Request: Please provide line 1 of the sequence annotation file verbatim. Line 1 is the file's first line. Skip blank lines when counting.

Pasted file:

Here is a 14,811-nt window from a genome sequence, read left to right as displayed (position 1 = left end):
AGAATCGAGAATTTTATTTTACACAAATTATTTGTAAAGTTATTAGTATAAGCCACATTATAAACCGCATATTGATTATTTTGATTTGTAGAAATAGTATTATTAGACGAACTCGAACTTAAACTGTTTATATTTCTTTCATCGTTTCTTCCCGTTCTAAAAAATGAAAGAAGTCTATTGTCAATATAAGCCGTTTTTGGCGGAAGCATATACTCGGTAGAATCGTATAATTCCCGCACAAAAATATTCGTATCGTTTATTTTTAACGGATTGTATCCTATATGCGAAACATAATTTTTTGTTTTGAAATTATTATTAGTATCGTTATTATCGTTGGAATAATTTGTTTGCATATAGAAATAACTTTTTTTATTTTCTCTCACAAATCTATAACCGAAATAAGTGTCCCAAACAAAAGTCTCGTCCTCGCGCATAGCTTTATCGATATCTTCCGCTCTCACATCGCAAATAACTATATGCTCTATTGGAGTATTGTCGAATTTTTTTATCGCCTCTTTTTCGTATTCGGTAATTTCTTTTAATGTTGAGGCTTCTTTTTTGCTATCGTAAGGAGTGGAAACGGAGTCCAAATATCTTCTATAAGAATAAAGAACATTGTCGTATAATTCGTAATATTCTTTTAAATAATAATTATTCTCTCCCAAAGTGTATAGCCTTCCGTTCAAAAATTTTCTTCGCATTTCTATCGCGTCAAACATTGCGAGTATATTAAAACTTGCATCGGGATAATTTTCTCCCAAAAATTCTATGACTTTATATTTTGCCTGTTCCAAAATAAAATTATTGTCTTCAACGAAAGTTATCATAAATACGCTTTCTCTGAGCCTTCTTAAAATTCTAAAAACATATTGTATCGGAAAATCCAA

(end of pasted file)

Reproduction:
Here is a 14,811-nt window from a genome sequence, read left to right as displayed (position 1 = left end):